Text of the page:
Getting Started

Choosing a Mutual Fund

Equity: Equity funds invest in stocks and seek to provide long-term capital growth.Equity funds typically offer higher potential returns than fixed-income or moneymarket investments but are considered to be more volatile.

Fixed Income: Fixed-income funds invest primarily in bonds or money-market securities.There are two main types of fixed-income funds: taxable or tax-exempt. Taxable fixed-income funds seek high current income while preserving capital by primarily investing in bonds and preferred stocks. Because bond prices fluctuate with changing interest rates, fixed-income funds do carry some risk, though they are considered more stable than equity funds. Tax-exempt fixed-income funds invest primarily in municipal bonds and seek current income free from federal (and sometimes state and local) income tax. Tax-exempt funds are considered to be a low risk investment.

Money Market: Similar to fixed-income funds, money-market mutual funds are ideal for very conservative investors seeking a virtually risk-free investment with an objective of preservation of capital while generating a modest income stream. Money-market mutual funds invest in high-quality, short-term cash investments like CDs, commercial paper, T-bills and bankers’ acceptances, but are not guaranteed by the Federal Deposit Insurance Corporation (FDIC) or any other government agency.

Balanced: Balanced funds invest in both stocks and bonds and aim to provide investors with both growth and income. The potential risk and reward offered by a balanced fund depends on the percentages the fund invests between equity and fixed-income securities.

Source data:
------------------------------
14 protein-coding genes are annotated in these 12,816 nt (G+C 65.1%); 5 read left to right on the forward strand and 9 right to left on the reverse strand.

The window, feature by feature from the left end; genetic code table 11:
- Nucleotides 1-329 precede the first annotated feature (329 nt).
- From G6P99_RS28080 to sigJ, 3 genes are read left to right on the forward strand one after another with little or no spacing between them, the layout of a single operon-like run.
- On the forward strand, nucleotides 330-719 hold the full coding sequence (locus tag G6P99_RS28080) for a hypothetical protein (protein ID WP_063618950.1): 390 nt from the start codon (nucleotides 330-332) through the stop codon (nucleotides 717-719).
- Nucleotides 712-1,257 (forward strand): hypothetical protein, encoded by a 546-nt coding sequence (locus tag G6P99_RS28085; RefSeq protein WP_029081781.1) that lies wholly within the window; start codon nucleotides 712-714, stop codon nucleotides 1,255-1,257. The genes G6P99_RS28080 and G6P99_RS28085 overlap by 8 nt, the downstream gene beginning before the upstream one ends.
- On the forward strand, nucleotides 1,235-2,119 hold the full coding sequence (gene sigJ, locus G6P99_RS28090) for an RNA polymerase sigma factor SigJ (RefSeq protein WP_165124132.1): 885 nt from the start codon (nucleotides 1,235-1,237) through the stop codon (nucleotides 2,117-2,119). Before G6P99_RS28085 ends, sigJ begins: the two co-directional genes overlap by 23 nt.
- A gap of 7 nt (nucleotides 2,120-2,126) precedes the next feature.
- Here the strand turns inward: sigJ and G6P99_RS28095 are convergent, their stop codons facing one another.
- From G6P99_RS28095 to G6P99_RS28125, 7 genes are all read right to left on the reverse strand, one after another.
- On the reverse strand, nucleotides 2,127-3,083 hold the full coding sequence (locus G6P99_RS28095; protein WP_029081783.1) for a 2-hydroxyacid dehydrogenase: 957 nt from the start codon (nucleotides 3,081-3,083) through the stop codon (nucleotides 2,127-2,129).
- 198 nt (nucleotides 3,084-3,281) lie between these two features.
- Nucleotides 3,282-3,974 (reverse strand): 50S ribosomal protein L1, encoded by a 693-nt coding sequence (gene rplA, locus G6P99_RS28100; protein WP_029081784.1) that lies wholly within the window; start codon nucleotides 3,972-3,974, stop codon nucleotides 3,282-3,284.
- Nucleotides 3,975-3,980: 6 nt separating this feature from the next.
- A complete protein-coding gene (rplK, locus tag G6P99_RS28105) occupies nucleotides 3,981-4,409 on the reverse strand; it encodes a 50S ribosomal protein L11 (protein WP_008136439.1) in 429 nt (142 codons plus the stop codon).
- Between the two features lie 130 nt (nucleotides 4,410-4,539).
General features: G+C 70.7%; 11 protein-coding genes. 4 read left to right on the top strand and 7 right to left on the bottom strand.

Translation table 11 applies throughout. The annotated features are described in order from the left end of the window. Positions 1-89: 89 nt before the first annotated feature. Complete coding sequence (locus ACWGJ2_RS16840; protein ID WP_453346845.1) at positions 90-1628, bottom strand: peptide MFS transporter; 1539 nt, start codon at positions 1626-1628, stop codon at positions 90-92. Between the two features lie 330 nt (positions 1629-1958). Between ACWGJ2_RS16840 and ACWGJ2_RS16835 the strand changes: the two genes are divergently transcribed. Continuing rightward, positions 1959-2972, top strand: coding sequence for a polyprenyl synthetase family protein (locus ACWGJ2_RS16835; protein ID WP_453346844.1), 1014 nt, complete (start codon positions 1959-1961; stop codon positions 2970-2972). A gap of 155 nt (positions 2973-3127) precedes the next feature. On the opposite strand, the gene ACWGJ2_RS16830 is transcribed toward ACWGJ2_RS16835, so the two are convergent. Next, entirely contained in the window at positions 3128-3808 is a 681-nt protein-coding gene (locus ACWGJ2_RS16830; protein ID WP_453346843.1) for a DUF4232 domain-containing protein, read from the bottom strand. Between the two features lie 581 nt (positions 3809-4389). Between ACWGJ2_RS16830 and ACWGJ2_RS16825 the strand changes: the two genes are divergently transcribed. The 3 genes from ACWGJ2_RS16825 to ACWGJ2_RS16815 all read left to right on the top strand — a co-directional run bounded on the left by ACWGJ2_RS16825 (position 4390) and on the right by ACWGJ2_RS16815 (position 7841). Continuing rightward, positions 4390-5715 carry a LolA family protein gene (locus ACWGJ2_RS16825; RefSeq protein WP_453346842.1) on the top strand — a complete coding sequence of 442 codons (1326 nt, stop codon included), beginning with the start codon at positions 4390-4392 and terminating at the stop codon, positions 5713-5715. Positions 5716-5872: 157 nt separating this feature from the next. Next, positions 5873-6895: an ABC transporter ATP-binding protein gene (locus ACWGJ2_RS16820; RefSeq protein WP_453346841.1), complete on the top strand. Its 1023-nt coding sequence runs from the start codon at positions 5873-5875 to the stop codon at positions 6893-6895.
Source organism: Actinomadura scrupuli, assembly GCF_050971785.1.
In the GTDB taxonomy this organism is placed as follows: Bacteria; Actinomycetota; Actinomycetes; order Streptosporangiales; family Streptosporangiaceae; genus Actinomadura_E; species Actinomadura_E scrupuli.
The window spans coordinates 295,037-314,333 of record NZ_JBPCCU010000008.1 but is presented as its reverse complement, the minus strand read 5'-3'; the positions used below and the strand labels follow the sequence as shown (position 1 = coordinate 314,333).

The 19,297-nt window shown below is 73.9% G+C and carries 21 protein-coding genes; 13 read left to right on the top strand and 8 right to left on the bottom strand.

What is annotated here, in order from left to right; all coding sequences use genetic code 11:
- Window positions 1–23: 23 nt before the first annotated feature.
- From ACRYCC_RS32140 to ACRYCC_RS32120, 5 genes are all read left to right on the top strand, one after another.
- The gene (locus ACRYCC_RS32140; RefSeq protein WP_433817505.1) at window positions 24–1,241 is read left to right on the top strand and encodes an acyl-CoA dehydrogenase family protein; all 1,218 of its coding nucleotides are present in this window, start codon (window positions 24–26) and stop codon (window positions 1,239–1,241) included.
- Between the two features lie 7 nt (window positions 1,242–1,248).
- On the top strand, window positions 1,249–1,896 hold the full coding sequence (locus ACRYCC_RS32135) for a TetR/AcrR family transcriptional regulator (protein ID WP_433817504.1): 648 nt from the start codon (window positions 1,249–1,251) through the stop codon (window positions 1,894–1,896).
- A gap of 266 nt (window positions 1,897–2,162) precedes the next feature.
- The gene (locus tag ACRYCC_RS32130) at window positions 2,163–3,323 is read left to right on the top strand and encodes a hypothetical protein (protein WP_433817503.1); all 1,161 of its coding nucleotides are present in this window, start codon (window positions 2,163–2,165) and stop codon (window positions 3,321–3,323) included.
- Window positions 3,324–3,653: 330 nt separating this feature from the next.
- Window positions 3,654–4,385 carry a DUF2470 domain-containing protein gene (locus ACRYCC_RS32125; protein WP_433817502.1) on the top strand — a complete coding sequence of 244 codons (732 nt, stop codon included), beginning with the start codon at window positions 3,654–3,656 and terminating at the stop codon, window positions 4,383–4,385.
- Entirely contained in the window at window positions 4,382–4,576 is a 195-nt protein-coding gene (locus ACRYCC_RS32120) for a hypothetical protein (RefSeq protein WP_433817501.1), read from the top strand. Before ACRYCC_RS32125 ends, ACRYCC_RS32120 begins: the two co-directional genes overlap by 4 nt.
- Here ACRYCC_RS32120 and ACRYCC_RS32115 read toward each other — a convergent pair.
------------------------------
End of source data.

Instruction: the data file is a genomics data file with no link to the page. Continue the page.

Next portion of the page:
Index: Index funds attempt to mirror the performance of a given stock exchange index (for example, the S&P 500) by purchasing the same securities in the same percentages. Although index funds are most cost-effective because they are not actively managed, they may not make portfolio adjustments to offset market lows.

Sector: Sector funds invest in the securities of a specific industry, such as utilities, precious metals, technology, healthcare or real estate. While sector funds can be ideal solutions for investors who, as part of an overall investment strategy, wish to focus on a particular industry and are able to closely monitor that industry, these funds often carry substantial risk for the average investor due to the concentration of their assets in just one area.

Classification of Funds

Style: Growth funds invest in the securities of well-established companies with anabove-average potential for growth. Growth funds are generally considered to be more risky than core or value investments but have a greater potential return. Value funds invest in companies that have fallen out of favor and are considered to be selling at bargain prices. Core funds invest in a blend of growth and value stocks, so can offer both the benefits and risks of those styles.

Geography: U.S. core, U.S. value and U.S. growth funds invest primarily in U.S. securities. Global funds invest in a combination of securities from both the U.S. and other foreign countries. International funds invest solely in foreign securities. You can also invest in funds that focus on a specific geographic country or region, such as Europe or Latin America. International and regional funds may have more risk than investments in global or U.S. funds, since foreign investing involves special risks — including foreign currency risk and the possibility of substantial volatility due to adverse political, economic or other developments.

Capitalization: Most asset management firms define market capitalization (total dollar value of all outstanding shares) categories as follows:


$50 - $300 million


$300 million - $2 billion


$2 billion - $10 billion


$10 billion - $200 billion


Greater than $200 billion

Generally the smaller the market capitalization, the greater the risk due to higher volatility in small-company stock prices and trading in lower volumes than securities of larger, more established companies.




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